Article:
Select your localized edition:

Close ×

More Ways to Connect

Discover one of our 28 local entrepreneurial communities »

Be the first to know as we launch in new countries and markets around the globe.

Interested in bringing MIT Technology Review to your local market?

MIT Technology ReviewMIT Technology Review - logo

 

Unsupported browser: Your browser does not meet modern web standards. See how it scores »

An airplane’s nervous system is its electrical wiring, and on many older aircraft, nerves are a bit raw. The polymer sheaths covering wires are subjected to “everything from deicing salts to Coca-Cola, airborne particles, vibration and rubbing against sharp corners,” says Northwestern University materials scientist Thomas Mason. Cracks, holes and thin spots in the sheaths can cause breakdowns or disaster: Investigators suspect a faulty fuel-gauge wire caused the 1996 explosion of TWA Flight 800.

Wires are for the most part inspected visually, but that’s difficult when they run through inaccessible parts of the plane. And pulling brittle wires out to look at them can actually damage them more. But Mason and other researchers in a three-year project at Northwestern aim to engineer a noninvasive wiring test by using a technique called impedance/dielectric spectroscopy, which measures the response of a wire to a range of frequencies of alternating current. Comparing the impedance response, or “signature,” of an older wire to that of a fresh, new wire could reveal the kind of damage-abrasion, holes or chemical assault-to the wire’s polymer sheathing, as well as the degree of degradation and perhaps even its location along the wire. That’s the hope, anyway. L. Catherine Brinson, leader of the Federal Aviation Administration-funded project, estimates a working prototype is at least five years off.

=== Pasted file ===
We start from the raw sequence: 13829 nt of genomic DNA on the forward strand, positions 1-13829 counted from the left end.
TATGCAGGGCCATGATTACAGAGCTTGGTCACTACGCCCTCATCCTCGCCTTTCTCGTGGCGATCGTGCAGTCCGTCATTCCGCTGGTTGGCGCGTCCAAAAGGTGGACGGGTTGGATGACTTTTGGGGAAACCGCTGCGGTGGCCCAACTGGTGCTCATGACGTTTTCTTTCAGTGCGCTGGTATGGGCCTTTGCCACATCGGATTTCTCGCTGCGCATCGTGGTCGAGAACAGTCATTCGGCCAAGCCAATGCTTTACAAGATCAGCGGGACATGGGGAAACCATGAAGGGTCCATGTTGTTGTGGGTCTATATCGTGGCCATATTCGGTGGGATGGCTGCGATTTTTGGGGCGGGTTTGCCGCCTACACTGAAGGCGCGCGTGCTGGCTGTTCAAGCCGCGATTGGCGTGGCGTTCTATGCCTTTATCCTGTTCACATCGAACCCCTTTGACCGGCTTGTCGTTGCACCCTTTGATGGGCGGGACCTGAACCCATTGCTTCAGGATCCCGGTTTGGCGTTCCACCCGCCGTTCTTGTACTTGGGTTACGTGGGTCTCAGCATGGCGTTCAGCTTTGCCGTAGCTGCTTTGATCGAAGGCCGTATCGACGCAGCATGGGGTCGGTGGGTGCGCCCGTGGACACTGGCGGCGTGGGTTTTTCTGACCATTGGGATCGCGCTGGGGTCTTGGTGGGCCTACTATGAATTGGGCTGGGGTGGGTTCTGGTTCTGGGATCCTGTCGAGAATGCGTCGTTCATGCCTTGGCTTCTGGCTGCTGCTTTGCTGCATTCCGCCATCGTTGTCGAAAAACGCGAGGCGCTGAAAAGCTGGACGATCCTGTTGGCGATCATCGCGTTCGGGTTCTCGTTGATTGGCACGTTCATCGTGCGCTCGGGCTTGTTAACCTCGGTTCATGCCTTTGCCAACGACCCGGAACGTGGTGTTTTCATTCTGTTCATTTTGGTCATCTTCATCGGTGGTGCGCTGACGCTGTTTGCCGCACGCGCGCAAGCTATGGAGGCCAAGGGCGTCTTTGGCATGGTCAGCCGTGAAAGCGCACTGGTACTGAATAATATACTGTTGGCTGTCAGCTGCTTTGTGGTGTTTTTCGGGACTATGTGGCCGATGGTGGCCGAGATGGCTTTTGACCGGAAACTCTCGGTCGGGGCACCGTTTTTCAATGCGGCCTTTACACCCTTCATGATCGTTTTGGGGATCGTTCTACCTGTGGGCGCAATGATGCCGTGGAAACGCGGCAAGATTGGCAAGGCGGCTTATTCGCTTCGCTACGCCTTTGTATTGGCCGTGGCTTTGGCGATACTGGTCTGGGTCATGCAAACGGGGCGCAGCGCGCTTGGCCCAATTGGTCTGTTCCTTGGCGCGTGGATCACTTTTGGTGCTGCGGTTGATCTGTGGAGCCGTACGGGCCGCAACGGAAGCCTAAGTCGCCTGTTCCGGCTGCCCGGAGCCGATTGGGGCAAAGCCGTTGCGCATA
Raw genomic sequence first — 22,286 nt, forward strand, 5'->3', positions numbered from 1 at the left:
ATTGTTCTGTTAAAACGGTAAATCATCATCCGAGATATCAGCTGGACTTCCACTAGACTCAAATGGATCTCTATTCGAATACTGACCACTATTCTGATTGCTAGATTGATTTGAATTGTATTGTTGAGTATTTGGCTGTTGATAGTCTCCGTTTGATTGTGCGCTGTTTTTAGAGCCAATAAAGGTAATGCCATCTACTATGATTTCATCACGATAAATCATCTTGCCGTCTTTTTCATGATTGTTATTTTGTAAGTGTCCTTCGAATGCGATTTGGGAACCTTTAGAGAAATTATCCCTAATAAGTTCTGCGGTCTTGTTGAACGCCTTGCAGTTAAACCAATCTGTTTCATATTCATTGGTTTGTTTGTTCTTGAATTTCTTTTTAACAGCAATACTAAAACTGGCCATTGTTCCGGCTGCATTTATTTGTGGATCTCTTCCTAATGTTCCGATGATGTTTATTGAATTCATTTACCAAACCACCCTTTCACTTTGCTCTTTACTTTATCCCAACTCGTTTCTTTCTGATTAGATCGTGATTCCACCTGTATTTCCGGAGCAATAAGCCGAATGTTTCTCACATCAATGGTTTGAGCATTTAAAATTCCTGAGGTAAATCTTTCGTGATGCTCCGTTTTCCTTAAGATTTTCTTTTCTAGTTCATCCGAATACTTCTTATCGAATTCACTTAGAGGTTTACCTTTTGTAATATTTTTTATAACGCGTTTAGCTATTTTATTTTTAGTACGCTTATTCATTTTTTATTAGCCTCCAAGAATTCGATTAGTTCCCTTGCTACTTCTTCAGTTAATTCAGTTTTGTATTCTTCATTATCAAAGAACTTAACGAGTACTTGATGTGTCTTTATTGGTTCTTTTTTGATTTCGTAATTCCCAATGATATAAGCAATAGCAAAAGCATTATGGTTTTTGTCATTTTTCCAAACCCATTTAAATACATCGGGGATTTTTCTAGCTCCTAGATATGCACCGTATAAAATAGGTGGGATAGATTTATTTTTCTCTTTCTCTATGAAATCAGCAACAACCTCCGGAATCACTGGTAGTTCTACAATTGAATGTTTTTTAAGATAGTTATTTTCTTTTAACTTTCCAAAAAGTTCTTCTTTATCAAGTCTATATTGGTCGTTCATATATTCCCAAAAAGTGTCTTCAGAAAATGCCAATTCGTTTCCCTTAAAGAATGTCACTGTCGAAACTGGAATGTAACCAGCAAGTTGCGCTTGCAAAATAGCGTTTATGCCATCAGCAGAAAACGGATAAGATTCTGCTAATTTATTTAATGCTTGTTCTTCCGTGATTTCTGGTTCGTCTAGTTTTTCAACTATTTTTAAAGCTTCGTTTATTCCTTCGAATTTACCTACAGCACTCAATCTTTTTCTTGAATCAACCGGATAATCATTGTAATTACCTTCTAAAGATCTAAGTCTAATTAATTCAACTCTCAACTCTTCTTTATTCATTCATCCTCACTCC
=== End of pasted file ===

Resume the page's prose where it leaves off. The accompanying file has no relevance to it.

0 comments about this story. Start the discussion »

Tagged: Computing

Reprints and Permissions | Send feedback to the editor

From the Archives

Close

Introducing MIT Technology Review Insider.

Already a Magazine subscriber?

You're automatically an Insider. It's easy to activate or upgrade your account.

Activate Your Account

Become an Insider

It's the new way to subscribe. Get even more of the tech news, research, and discoveries you crave.

Sign Up

Learn More

Find out why MIT Technology Review Insider is for you and explore your options.

Show Me